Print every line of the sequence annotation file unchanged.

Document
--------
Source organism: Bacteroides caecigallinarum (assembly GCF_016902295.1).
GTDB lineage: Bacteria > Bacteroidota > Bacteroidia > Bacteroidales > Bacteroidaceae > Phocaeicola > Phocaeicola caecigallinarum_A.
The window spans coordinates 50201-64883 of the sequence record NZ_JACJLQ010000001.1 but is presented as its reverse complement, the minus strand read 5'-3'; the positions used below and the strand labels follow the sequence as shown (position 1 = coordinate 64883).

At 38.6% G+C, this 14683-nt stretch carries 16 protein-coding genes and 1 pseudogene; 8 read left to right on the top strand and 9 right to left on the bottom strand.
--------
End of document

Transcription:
Source organism: Bacteroides caecigallinarum (assembly GCF_016902295.1).
GTDB lineage: Bacteria > Bacteroidota > Bacteroidia > Bacteroidales > Bacteroidaceae > Phocaeicola > Phocaeicola caecigallinarum_A.
The window spans coordinates 50201-64883 of the sequence record NZ_JACJLQ010000001.1 but is presented as its reverse complement, the minus strand read 5'-3'; the positions used below and the strand labels follow the sequence as shown (position 1 = coordinate 64883).

At 38.6% G+C, this 14683-nt stretch carries 16 protein-coding genes and 1 pseudogene; 8 read left to right on the top strand and 9 right to left on the bottom strand.